A trial court's factual findings in a non-jury trial may not be set aside unless clearly erroneous. OCGA § 9-11-52 (a); Sadler v. First Nat'l Bank, 267 Ga. 122 (2) (475 SE2d 643) (1996). "Furthermore, `since the clearly erroneous test is the same as the any evidence rule, we will not disturb factfindings of the trial court if there is any evidence to sustain them.' [Cit.]" Lee v. Collins, 249 Ga. App. 674, 676 (3) (547 SE2d 583) (2001). Because the scrivener of the will testified as to the testator's intentions regarding the meaning of the term "personal property," there was evidence presented to support the findings of fact by the probate court, notwithstanding contrary testimony from appellant Delbello. See Blakeman v. Harwell, 198 Ga. 165 (6) (31 SE2d 50) (1944) (term "personal property" can include money, stocks, bonds, and similar intangibles if the testator so intended). Accordingly, we will not disturb the court's ruling. See Lee, supra.

2. Any complaint that appellants were deprived of a jury trial is without merit in view of their failure to assert a timely request therefor under OCGA § 15-9-121 (a). See Harvey v. Sullivan, 272 Ga. 392 (1) (529 SE2d 889) (2000); In re Woodall, 241 Ga. App. 196 (2) (d) (526 SE2d 69) (1999). In addition, appellants' objection below to the declaratory judgment proceeding was based on ripeness and standing, not on the issue of a demand for jury trial. Because the issue was not raised in the probate court, it will not be considered on appeal. See Taylor v. Mosley, 252 Ga. 325 (2) (314 SE2d 184) (1984).

3. Finally, we reject appellants' assertion that declaratory judgment was premature and not ripe for decision because no parties had asserted adverse claims against the estate, nor had a state of facts accrued, such that a legal decision should be sought or demanded.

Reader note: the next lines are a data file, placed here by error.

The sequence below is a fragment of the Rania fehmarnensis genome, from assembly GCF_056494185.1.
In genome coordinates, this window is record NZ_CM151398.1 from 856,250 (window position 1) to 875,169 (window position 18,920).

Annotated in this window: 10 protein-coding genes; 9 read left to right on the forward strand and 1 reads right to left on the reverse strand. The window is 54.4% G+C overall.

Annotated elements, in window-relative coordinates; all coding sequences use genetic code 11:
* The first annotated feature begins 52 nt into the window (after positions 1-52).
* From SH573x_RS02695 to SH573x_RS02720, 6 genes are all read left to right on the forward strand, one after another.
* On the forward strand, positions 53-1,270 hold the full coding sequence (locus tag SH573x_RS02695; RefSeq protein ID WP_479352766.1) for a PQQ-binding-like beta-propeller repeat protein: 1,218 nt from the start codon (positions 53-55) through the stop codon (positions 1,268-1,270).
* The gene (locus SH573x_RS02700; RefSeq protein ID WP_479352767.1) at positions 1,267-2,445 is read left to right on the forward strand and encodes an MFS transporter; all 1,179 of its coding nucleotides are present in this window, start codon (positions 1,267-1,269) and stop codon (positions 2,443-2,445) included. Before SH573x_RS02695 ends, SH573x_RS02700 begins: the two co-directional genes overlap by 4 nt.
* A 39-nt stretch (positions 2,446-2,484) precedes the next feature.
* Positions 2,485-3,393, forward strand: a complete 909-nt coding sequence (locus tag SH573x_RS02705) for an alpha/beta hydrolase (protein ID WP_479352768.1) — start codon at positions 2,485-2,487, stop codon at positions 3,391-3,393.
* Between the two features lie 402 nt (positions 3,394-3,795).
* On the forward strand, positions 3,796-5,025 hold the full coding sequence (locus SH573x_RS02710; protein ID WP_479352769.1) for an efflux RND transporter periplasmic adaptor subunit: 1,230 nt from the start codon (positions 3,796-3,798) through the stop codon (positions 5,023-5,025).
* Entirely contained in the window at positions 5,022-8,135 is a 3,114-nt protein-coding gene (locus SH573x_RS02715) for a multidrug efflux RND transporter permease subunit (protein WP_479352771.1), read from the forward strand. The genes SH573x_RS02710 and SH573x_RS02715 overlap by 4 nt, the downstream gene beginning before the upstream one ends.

OCGA § 9-4-4 (a) (3) permits an heir or legatee to seek a declaration of rights "[t]o determine any question arising in the administration of the estate or trust, including questions of construction of wills and other writings." "[E]very executor is entitled to judicial guidance as to what property he is called upon to administer as that of his testator when the question is subject to doubt and plausible contrary contentions of the parties at interest." Stephens v. First Nat'l Bank, 222 Ga. 423, 426 (150 SE2d 865) (1966).

Here, the executor expressed uncertainty as to the administration of the estate, necessitating the construction of the will. The application of OCGA § 9-4-4 is clearly authorized. Hassell v. Citizens & Southern Nat'l Bank, 240 Ga. 285 (2) (240 SE2d 35) (1977); Stephens, supra. Compare Taylor, supra (OCGA § 9-4-4 inapplicable where issues raised go only to venue and the issuance and revocation of letters of administration).

Judgment affirmed.

All the Justices concur.

1. Subsequent to the docketing of this appeal, the Court was notified of the death of Dexter Varnum on November 26, 2001. At the request of Varnum's estate, his executor, Keith F. Bilyeu, is hereby substituted as appellee to this action.